Over the years I've come to the conclusion that many right-to-lifers think of abortion like a purple unicorn. It's so completely, utterly different from anything else that the rules we'd normally apply can't possibly be considered relevant.
Take for example, one of the basic beliefs many right-to-lifers'or as they've been sometimes described, the forced-birth movement'profess: Government funding for abortion is wrong, because their tax dollars shouldn't be spent on something they don't approve of. Under the so-called Global Gag Rule, for instance, organizations receiving US family-planning funds can't even recommend an abortion or tell a client where to find one (Obama happily axed this rule, but conservatives are still trying to reinstate it).
The thing is, I've yet to see any indication forced-birthers actually believe "taxes shouldn't go to things taxpayers are morally opposed to" as a principle. Lots of people oppose the death penalty and believe it's murder, yet plenty of conservatives support the Global Gag Rule and the death penalty both. For that matter, forced-birthers don't seem terribly upset about the 34 states
that funnel money to "crisis pregnancy" centers. The centers advertise themselves as a kind of women's health clinic, but their primary goal is to preach against abortion with inaccurate talking points (emergency contraception is abortion, every woman who has an abortion regrets it, etc.).
I certainly object to my tax money being spent on this, yet I have a strange feeling the anti-abortion movement doesn't think my objections matter.
And then there's taxes. The standard Republican mantra on tax deductions is that they're a good thing, giving us back our own money ' except when it comes to abortion. Currently, a taxpayer who spends money on abortion can take a medical-expense tax deduction, just like ob/gyn visits or any other surgery. So she's just getting more of her own money back, right? But Republicans in Congress who want the write-off banned insist on describing it as "federal dollars" going to abortion. By their logic, tax cuts for the rich are a massive hand-out for the 1 percent.
Protesting the right-wing's perceived attempts to apply beliefs stemming from religion to politics and women's rights. |
Then there are the conscience clauses that pop up in various states and at the federal level, guaranteeing pharmacists or doctors can refuse to participate in abortions, prescribe birth control or write birth control prescriptions without getting fired. Some versions of the rule have allowed hospital staff to refuse to even schedule an abortion appointment; a pharmacist in Idaho refused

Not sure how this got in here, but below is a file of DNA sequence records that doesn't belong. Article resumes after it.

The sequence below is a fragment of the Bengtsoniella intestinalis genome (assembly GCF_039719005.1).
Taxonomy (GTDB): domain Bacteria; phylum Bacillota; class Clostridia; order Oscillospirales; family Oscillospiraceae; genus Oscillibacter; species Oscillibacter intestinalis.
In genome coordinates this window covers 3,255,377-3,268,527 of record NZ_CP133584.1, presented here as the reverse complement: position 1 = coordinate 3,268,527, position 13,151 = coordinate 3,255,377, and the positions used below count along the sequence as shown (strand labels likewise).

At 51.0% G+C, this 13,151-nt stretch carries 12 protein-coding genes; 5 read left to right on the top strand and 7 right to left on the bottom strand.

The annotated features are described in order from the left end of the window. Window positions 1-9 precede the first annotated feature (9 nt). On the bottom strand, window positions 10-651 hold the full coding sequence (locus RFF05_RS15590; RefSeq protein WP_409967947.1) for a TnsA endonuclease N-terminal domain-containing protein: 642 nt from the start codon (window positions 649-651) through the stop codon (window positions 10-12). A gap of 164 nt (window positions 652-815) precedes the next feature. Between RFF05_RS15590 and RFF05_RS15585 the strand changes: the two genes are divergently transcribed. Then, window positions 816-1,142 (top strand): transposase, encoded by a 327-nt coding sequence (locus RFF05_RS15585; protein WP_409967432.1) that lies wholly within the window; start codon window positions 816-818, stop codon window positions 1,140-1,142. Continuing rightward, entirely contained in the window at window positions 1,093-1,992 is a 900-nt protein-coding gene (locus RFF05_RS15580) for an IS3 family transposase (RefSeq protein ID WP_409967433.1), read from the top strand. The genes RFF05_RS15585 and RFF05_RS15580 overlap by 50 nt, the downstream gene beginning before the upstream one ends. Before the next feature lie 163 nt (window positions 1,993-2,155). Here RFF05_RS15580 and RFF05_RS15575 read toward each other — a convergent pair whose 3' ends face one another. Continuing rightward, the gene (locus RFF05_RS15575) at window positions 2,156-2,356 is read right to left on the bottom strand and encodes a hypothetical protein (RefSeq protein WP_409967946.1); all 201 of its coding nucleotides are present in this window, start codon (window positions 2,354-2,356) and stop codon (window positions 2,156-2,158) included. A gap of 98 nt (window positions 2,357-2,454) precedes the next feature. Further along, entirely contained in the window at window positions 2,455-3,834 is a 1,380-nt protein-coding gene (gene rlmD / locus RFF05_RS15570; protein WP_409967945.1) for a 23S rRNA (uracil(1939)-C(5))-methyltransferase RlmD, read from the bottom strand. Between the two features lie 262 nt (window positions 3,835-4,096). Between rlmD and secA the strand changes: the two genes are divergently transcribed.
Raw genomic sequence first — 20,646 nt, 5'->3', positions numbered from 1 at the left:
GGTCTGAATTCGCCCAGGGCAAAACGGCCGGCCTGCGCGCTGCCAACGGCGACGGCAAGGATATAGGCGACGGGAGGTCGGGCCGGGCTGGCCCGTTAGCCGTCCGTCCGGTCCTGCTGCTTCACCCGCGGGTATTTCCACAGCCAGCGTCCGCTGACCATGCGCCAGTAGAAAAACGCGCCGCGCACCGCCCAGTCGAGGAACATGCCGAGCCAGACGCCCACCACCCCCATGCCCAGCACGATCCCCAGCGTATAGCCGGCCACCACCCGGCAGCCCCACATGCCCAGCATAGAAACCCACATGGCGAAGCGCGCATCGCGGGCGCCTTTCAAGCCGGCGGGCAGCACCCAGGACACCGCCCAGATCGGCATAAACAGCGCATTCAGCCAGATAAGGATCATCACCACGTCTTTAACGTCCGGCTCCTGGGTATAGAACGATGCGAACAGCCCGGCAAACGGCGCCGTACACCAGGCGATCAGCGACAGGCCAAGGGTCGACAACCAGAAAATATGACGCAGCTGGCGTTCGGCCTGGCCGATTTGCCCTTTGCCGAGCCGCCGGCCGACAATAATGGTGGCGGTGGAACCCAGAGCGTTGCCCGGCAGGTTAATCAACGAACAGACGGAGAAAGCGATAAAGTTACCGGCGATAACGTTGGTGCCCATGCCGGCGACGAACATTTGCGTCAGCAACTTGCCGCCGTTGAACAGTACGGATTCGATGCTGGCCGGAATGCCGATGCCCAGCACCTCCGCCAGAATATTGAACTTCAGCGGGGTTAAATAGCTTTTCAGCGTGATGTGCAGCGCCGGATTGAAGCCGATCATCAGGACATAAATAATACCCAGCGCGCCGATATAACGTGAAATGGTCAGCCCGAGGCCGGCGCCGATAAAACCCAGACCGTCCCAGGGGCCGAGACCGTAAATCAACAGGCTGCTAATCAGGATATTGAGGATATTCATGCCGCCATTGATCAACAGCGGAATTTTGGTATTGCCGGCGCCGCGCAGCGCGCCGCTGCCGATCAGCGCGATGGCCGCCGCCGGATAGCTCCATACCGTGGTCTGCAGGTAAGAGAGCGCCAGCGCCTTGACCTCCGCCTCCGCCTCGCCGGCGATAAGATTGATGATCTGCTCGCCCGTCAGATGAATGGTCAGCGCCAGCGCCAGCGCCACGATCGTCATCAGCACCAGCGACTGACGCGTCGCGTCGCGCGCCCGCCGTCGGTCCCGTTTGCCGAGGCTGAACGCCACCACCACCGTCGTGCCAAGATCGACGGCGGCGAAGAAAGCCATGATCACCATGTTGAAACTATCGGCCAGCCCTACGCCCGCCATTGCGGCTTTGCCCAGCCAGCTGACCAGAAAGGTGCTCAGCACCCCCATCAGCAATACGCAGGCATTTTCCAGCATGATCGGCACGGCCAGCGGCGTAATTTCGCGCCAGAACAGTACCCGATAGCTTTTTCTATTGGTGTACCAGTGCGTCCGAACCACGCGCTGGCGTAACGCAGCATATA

to write a prescription for a woman suffering uterine bleeding on the grounds it might have been caused by abortion (apparently his conscience was fine with her uncontrolled loss of blood).
Once again, this seems like a special exception rather than an actual principle. It only works one way, for instance: A pharmacist whose conscience tells him to give a rape victim emergency contraception doesn't get any protection if his employer objects. The global gag rule doesn't have a conscience exemption for pro-choice doctors. And I'm pretty sure many people who support the clauses would be outraged if their own medical treatment was blocked by someone else's conscience ("As my church believes in faith healing, I can't ring up these antibiotics. Come back tomorrow when the other cashier is on duty.").
The truth, of course, is that these policies aren't about government spending or conscience or any principle. Except, of course, the principle that anything making it harder to get an abortion is a good thing (for many forced-birthers that applies to contraception too), regardless of how much they have to contradict themselves. As long as fewer and fewer women get the option to control their own fertility, it's okay.
When the only thing that matters is winning, I guess little things like logic and consistency shouldn't get in the way.